The National Convergence Technology Center (CTC) recently hosted a quarterly web meeting for its national Business and Industry Leadership Team (BILT). As always, the first portion of the meeting gave BILT members a chance to discuss at length some of the IT trends they’re seeing in the workplace. This allows participating educators attending the meeting an insider’s look at how IT is evolving. If the meetings with your business groups aren’t setting aside time for your experts to share their perspectives on where the IT landscape is going, you should consider making that change.
Here are a few highlights from the trends discussion:
* The explosion of 5G. While cell towers can handle hundreds of smartphones today, the high bandwidth of 5G – and the many devices that will soon be connected into it – will require a much larger distribution network. In addition to the towers, 5G nodes will need to be installed in places like streetlight poles or fire hydrants. And because 5G doesn’t penetrate walls and windows well, nodes will also need to go into buildings. These nodes will handle some of the traffic work so it’s not all going through the cell towers. All of this new 5G infrastructure will need skilled technicians to install it and manage it. This likely means that networking graduates will go out into the field, not just to pull fiber and cable but also to configure and connect the nodes into the network. The 5G market may also lead to new protocols and new hardware that students will need to know. This massive transition to 5G will be happening in the next 3-5 years. Here’s a recent Fortune article explaining how 5G will change how we live.
* Moving to the cloud. While many large companies may have already transitioned to the cloud, small and mid-sized companies are still making the move. Companies may think it’s a simple process and find obvious appeal in the flexibility and scalability cloud computing offers, but organizational culture must change. Customers often attempt to recreate their on-premise data center in the cloud, but in some cases that’s a needlessly costly and inefficient approach. This is why companies need IT technicians that can help with the cloud architecture to help design and implement the best solution for a company’s unique situation. Many foresee that most companies will employ a hybrid cloud model (half in the cloud, half on-prem) for the next 12 years or so. An interesting aside to this conversation came from one BILT member who reported on some of his clients who are now trying to migrate from the cloud back to an on-premise environment to take advantage of hardware that is now faster and smaller, which isn’t always easy. If a company moves to the cloud and ties to an Azure or AWS stack and they start designing around that, it can be very costly to then migrate back. Those vendors design sticky services that are intended to make you stay with them. The point is that sometimes it might make more sense to stay on-premise.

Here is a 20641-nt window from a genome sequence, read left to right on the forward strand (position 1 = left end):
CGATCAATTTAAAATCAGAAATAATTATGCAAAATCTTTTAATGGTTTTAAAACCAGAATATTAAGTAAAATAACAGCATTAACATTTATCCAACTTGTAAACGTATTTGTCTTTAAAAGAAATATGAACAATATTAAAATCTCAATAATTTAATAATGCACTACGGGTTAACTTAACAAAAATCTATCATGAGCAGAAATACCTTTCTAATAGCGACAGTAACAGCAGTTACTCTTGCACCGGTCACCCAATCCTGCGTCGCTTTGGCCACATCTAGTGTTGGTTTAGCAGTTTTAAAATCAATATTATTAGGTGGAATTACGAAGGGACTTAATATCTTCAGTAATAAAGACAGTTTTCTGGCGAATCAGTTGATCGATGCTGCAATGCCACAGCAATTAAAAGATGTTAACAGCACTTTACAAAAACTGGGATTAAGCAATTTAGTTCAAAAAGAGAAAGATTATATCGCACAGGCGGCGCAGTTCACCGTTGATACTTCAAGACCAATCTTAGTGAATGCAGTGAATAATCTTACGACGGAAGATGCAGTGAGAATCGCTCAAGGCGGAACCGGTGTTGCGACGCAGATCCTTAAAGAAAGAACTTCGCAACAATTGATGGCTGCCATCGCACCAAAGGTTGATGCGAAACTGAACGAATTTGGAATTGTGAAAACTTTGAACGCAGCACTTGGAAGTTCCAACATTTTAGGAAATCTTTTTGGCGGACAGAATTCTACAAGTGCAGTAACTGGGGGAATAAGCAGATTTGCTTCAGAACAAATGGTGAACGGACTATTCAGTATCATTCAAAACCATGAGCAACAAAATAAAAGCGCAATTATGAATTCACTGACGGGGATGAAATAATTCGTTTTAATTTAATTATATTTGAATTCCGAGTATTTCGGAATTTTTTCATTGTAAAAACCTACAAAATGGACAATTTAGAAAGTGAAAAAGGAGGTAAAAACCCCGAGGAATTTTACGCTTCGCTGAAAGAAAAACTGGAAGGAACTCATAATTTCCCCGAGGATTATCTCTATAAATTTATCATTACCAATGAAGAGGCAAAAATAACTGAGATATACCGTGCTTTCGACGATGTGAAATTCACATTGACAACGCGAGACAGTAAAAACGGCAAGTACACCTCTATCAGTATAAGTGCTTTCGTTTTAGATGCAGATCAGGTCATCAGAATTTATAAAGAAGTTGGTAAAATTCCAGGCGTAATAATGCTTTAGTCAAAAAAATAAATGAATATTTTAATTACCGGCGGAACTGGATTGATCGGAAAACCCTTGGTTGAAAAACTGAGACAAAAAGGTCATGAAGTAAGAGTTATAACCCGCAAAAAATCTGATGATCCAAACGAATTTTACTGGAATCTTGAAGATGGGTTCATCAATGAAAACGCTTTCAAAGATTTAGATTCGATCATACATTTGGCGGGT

* The ongoing development of autonomous vehicles. Whether on the ground or in the sky (AAV is the newest acronym you need to know – autonomous aerial vehicles), wireless networking will be a key component to the adoption of autonomous vehicles. China’s EHang has already contracted with cities to deliver AAVs and Uber right here in Frisco, Texas (National CTC’s hometown) announced the construction of a building terminal for flying vehicles.
* Continued concerns about cybersecurity. The BILT members made a handful of separate comments related to making sure curriculum keeps students focused on security management best practices. Remember that in most cases, the first person in the company to deal with security threats is the IT technician.
- Hackers will continue to target “internet of things” devices and sensors because their poor security makes them vulnerable to intrusion.
- Keeping systems segregated during the testing phase is essential. Better to run tests on a new system in a safe, isolated environment than to tie it into the actual network and run the risk of unintended vulnerabilities.
- Between 70%-80% of security problems are at the access point; that is, intrusions come from the user, whether it’s poor password management or an unsecure log-in location.